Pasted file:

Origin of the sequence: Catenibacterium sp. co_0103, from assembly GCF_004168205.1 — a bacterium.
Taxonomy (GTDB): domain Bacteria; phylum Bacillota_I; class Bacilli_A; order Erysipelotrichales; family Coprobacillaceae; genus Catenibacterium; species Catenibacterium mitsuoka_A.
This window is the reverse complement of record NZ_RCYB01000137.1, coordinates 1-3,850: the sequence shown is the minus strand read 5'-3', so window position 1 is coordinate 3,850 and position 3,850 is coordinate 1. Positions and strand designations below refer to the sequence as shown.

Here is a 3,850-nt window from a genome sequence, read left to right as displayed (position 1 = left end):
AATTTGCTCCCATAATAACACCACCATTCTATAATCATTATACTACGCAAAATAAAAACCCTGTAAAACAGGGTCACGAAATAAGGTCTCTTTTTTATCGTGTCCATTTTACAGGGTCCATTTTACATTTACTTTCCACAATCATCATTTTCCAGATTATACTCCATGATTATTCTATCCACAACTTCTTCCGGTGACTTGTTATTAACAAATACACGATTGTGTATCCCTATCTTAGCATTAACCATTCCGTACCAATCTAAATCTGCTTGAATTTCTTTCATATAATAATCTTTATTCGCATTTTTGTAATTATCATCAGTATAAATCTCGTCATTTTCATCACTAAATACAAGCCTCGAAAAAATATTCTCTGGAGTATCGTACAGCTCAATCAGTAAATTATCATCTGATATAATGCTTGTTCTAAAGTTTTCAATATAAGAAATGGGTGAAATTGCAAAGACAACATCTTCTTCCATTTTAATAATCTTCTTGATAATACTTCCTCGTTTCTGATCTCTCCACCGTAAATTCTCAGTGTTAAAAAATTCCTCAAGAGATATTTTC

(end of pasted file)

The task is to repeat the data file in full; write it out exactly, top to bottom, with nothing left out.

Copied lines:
Origin of the sequence: Catenibacterium sp. co_0103, from assembly GCF_004168205.1 — a bacterium.
Taxonomy (GTDB): domain Bacteria; phylum Bacillota_I; class Bacilli_A; order Erysipelotrichales; family Coprobacillaceae; genus Catenibacterium; species Catenibacterium mitsuoka_A.
This window is the reverse complement of record NZ_RCYB01000137.1, coordinates 1-3,850: the sequence shown is the minus strand read 5'-3', so window position 1 is coordinate 3,850 and position 3,850 is coordinate 1. Positions and strand designations below refer to the sequence as shown.

Here is a 3,850-nt window from a genome sequence, read left to right as displayed (position 1 = left end):
AATTTGCTCCCATAATAACACCACCATTCTATAATCATTATACTACGCAAAATAAAAACCCTGTAAAACAGGGTCACGAAATAAGGTCTCTTTTTTATCGTGTCCATTTTACAGGGTCCATTTTACATTTACTTTCCACAATCATCATTTTCCAGATTATACTCCATGATTATTCTATCCACAACTTCTTCCGGTGACTTGTTATTAACAAATACACGATTGTGTATCCCTATCTTAGCATTAACCATTCCGTACCAATCTAAATCTGCTTGAATTTCTTTCATATAATAATCTTTATTCGCATTTTTGTAATTATCATCAGTATAAATCTCGTCATTTTCATCACTAAATACAAGCCTCGAAAAAATATTCTCTGGAGTATCGTACAGCTCAATCAGTAAATTATCATCTGATATAATGCTTGTTCTAAAGTTTTCAATATAAGAAATGGGTGAAATTGCAAAGACAACATCTTCTTCCATTTTAATAATCTTCTTGATAATACTTCCTCGTTTCTGATCTCTCCACCGTAAATTCTCAGTGTTAAAAAATTCCTCAAGAGATATTTTC